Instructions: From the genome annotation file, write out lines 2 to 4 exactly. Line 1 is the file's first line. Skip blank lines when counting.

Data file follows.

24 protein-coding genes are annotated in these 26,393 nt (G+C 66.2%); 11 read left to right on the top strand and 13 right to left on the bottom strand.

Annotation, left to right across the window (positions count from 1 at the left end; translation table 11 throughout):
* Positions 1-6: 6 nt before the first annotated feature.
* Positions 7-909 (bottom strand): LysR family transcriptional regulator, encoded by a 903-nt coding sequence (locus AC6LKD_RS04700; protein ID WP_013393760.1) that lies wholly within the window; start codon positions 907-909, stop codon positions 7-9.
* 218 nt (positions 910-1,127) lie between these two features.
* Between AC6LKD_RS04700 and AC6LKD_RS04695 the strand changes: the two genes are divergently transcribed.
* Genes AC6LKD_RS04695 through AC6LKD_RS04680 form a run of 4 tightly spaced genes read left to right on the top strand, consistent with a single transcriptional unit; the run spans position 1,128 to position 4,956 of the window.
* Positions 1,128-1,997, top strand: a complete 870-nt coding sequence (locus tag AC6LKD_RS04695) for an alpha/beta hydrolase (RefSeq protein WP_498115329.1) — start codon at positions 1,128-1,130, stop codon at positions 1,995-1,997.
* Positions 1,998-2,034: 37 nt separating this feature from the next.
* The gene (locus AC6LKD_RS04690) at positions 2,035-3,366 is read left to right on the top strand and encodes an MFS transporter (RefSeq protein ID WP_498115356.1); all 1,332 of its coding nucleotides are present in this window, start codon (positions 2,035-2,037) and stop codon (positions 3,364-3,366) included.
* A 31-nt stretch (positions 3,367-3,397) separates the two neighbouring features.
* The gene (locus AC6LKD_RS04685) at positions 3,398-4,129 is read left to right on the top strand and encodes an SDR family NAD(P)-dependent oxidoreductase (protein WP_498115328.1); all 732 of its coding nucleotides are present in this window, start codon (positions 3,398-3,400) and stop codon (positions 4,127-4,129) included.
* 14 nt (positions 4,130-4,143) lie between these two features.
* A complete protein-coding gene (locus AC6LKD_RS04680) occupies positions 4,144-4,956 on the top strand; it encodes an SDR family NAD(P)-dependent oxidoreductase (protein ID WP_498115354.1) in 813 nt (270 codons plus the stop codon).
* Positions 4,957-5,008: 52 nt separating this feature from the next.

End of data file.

Annotation, left to right across the window (positions count from 1 at the left end; translation table 11 throughout):
* Positions 1-6: 6 nt before the first annotated feature.
* Positions 7-909 (bottom strand): LysR family transcriptional regulator, encoded by a 903-nt coding sequence (locus AC6LKD_RS04700; protein ID WP_013393760.1) that lies wholly within the window; start codon positions 907-909, stop codon positions 7-9.